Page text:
This video discusses impacts that the Eastern US is experiencing due to climate change. It describes the seasonal shifts that may affect tourism in New England, extreme heat in the Southeast, how rising sea level affects coastal areas, changes in hurricane intensity, the spread of invasive species and disease, as well as other topics.

This activity has students examine the misconception that there is no scientific consensus on climate change. Students explore temperature data and report their conclusions to the class. Then students examine techniques of science denial and examine a claim about scientific consensus.

This simulation provides scenarios for exploring the principles of climate dynamics from a multi-disciplinary perspective. Interconnections among climate issues, public stakeholders, and the governance spheres are investigated through creative simulations designed to help students understand international climate change negotiations.

The Climate Momentum Simulation allows users to quickly compare the resulting sea level rise, temperature change, atmospheric CO2, and global CO2 emissions from six different policy options projected out to 2100.

This video considers the current estimates of sea level rise as possibly too conservative and discusses more recent data on ice melt rates coming from Antarctica and Greenland, showing rates of melt at up to 5 times as rapid. Scientists discuss what levels and rates of sea level rise have occurred in the past, including the Pliocene, which demonstrated 1m rise every 20 years.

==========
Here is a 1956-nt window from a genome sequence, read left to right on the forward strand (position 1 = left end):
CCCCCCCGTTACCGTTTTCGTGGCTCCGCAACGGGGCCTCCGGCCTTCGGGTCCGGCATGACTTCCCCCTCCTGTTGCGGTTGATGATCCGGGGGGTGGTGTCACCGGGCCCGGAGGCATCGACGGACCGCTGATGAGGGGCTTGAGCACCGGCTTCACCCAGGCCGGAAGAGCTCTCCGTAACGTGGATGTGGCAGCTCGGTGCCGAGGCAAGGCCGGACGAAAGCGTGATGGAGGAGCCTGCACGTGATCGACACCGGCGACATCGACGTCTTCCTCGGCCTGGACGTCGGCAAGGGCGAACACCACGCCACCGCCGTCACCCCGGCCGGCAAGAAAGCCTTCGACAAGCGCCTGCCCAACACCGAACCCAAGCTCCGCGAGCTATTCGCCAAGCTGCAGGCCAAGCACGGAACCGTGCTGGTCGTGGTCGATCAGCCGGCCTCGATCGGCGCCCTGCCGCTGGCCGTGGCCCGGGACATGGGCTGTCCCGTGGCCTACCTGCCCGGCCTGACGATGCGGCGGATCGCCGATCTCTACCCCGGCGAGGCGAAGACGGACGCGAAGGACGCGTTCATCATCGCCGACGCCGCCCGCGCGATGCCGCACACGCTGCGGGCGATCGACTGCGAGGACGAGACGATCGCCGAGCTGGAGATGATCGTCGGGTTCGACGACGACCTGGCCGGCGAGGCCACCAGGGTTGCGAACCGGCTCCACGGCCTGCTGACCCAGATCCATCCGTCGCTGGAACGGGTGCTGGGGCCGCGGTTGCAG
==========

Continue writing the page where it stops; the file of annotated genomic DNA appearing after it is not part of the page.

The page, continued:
Using US Drought Monitor data and its classification system, this interactive tool tracks drought in the continental US by county, from 2000 to the present.

In this video, Michael Mann and Stefan Rahmstorf explore some of the information from the 2013 IPCC 5th report in light of public perceptions of climate science.

In this activity, students use climate data to develop a simple graph of how climate has changed over time and then present the result in a blog, emphasizing effective science communication.

This is a rich compilation of resources and tools to help decision-makers across the US identify their local climate threats and vulnerabilities and reduce their risks from impacts of climate​ variability and change. As part of President Obama's Climate Action Plan, the toolkit was developed by NOAA in partnership with NASA and other departments and agencies in the U.S. Global Change Research Program.

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